Three hundred forty-four years ago, on June 12, 1676, natives from the area of the Connecticut River Valley attack the poorly defended town of Hadley, Massachusetts. When any salvation seemed beyond hope, the story is told that a mysterious elderly gentleman appeared in their midst. Not only did he rally the residents, but he took it upon himself to put himself in command. He directed where to direct fire, where to shift their defense, as the natives changed their strategy (including multi-pronged attacks). The attack foiled, the natives withdrew. The smell of gunpowder and smoke thick in the air. The town’s savior disappeared. Years later, the nineteenth-century author Nathaniel Hawthorne would later name him the “Gray Champion”.
Now, here is why I adore history! To some people, history is a stuffy subject—a collection of dates to memorize. But history can be a mystery. History can be as fun as the most exciting treasure hunt. In our story, after research and study, they have proposed that the Angel of Hadley is General William Goffe.
Who was William Goffe?
During the period surrounding the time when the Puritans departed England to settle in the New World, England was shifting into a period of change and unrest. These resulted in a series of civil wars on how England, Scotland and Ireland were to be governed. The two warring parties were the Parliamentarians and the Royalists.
In 1649, the Parliamentarians seized control and tried King Charles I, and executed him on January 30, 1649. Both Goffe and Edward Whalley were two of the fifty-nine signatories on the King’s order of death. Oliver Cromwell defeated the Crown Prince Charles II’s bid to regain the throne in the Battle of Worcester on September 3, 1651. Charles fled to mainland Europe.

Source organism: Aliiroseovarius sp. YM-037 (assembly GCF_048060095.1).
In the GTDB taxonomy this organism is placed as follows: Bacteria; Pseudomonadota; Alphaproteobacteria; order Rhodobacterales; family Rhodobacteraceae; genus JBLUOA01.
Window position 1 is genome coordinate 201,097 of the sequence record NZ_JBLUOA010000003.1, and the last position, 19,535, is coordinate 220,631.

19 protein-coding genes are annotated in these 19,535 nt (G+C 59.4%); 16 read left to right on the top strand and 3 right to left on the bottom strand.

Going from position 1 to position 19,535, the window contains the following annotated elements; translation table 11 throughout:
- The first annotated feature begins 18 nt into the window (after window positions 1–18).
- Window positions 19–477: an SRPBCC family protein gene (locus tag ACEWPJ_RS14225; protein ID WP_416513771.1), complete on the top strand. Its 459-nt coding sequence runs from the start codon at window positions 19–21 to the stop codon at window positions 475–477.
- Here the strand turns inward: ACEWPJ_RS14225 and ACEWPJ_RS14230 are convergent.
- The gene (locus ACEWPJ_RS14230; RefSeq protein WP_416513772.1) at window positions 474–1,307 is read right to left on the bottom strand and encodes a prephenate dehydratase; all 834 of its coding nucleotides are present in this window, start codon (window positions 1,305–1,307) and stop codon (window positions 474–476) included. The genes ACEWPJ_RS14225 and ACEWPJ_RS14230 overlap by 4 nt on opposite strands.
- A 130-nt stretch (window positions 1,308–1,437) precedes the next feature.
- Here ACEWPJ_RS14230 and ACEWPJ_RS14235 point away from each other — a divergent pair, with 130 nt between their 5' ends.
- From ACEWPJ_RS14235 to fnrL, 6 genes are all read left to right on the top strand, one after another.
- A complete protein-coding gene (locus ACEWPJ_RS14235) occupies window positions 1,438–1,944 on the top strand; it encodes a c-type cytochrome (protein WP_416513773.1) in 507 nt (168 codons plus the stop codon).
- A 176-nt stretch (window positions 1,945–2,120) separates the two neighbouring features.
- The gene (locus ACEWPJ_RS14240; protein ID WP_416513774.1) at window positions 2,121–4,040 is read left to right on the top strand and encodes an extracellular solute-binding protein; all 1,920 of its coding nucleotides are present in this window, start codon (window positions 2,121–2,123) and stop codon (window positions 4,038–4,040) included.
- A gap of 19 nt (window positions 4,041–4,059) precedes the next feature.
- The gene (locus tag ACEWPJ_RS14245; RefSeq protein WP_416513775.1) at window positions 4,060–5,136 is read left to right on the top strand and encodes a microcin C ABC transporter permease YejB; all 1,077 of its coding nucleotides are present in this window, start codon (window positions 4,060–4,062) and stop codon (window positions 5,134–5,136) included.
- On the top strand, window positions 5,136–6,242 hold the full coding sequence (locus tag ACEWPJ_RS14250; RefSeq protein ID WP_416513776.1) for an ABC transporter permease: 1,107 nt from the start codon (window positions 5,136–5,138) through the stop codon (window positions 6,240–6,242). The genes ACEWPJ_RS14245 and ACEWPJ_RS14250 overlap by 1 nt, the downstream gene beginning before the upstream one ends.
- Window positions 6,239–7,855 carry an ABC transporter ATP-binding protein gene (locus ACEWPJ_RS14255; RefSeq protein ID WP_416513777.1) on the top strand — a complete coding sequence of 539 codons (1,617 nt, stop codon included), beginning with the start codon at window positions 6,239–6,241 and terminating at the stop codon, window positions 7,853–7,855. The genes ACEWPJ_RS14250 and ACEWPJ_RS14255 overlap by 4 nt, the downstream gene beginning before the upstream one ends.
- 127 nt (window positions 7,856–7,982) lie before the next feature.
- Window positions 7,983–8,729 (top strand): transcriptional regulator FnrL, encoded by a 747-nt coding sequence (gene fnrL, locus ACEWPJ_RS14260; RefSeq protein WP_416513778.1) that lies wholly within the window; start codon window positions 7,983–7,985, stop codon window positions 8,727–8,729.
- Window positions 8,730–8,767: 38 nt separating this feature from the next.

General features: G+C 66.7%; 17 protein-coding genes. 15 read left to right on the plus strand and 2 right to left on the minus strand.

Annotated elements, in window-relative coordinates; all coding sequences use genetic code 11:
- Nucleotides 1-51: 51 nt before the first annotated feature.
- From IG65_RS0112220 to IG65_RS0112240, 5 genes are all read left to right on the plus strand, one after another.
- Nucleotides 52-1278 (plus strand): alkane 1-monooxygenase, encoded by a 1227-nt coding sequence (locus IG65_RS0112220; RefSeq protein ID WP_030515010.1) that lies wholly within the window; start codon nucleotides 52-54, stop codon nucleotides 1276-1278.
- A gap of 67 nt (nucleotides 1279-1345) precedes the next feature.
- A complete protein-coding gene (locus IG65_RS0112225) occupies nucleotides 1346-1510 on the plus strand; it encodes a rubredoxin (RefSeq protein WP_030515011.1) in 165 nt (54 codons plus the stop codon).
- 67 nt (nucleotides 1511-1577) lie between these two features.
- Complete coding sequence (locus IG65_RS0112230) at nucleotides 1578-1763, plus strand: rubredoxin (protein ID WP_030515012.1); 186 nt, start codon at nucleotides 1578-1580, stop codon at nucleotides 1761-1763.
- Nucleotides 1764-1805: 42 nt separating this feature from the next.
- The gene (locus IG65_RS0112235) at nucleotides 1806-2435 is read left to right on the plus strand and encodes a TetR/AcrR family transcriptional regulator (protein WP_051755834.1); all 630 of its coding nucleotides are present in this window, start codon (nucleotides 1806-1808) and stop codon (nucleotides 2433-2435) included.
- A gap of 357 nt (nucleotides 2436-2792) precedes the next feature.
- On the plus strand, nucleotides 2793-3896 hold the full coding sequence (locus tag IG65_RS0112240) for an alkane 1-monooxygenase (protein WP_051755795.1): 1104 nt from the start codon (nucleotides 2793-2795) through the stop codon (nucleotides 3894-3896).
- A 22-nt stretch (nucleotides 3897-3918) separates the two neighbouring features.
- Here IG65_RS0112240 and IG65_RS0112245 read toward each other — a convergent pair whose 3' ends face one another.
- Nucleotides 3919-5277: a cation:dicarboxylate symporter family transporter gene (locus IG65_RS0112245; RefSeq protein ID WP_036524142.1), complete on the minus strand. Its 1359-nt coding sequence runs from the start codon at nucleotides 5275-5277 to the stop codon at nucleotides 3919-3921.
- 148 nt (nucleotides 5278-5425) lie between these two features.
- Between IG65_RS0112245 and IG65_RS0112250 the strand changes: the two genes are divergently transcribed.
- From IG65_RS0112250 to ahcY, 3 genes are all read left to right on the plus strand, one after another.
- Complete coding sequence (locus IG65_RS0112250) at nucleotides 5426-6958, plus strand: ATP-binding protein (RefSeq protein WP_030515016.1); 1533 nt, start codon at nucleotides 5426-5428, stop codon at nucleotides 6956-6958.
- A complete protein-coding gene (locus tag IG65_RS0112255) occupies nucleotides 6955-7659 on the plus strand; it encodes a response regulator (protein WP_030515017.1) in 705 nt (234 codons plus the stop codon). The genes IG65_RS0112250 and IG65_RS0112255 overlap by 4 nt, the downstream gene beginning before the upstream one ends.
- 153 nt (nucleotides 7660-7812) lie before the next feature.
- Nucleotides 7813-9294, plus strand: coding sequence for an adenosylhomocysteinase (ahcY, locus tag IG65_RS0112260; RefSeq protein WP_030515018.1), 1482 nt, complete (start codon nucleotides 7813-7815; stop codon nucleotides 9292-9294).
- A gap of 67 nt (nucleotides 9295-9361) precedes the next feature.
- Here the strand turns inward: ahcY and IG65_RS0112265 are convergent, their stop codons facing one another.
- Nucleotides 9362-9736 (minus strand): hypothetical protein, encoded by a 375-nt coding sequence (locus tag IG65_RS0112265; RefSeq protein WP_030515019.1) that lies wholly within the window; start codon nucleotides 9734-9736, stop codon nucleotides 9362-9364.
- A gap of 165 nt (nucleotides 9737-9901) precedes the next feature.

After the war, Cromwell became a dominant political figure became the Lord Protector of England, unifying the British Isles under his rule (1653-1658).
After Cromwell’s death, and a brief period of rule by his son, Richard, the English political government was in crisis and the monarchy was restored.
Goffe and his father-n-law knew that with the return of the monarchy, the parties involved in the regicide of the previous king would be punished with a swift hand. On May 4, 1660 — four days before Charles II returned to power, the decision was made for Goffe and Whalley to make their escape. Knowing that their future was uncertain, the men left England under the names of Shepardson and Richardson on the ship Prudent Mary.
The fugitives arrived in Boston, Massachusetts, on July 27. Other prominent Puritans welcomed them. They visited the home of Charles Chauncy. Future Governor John Leverett was a Parliamentary Army Officer during the war and was the colony’s agent in England. He may have been the pair’s primary contact. Goffe and Whalley had dinner at the home of Daniel Gookin, a fellow passenger on the Prudent Mary.
Daniel plays a vital role in our later story as he becomes a major proponent converting native Indians to Christianity. Working with Rev. John Eliot, he becomes the Superintendent of all praying Indian villages.
Goffe and Whalley settle across the Charles River in the village of Cambridge. Here, Boston is close by, and yet they could receive fair warning should the King’s agents arrive in the Boston Port.
On September 22, the King issue’s a proclamation to arrest Goffe and Whalley. Just as the King’s agents set sail for Boston to deliver dispatches, compatriots to Goffe and Whalley book separate passage to race and warn their friends. On November 30, the Act of Indemnity from Parliament, not the writ, arrives. The Act granted pardon to, but not all, who had acted against the crown during the Civil Wars.
On February 25, 1661, deciding to no longer place their friends in risk harboring fugitives, and risk capture, the two move on to New Haven, Connecticut. Here, they arrive on March 7 at the home of Reverend John Davenport, founder of the colony. The writ for their capture arrives in Boston on March 8. Governor Endicott had welcomed Goffe and Whalley at their arrival and had turned a blind eye. He issues a warrant knowing that the pair has already slipped out of Massachusetts.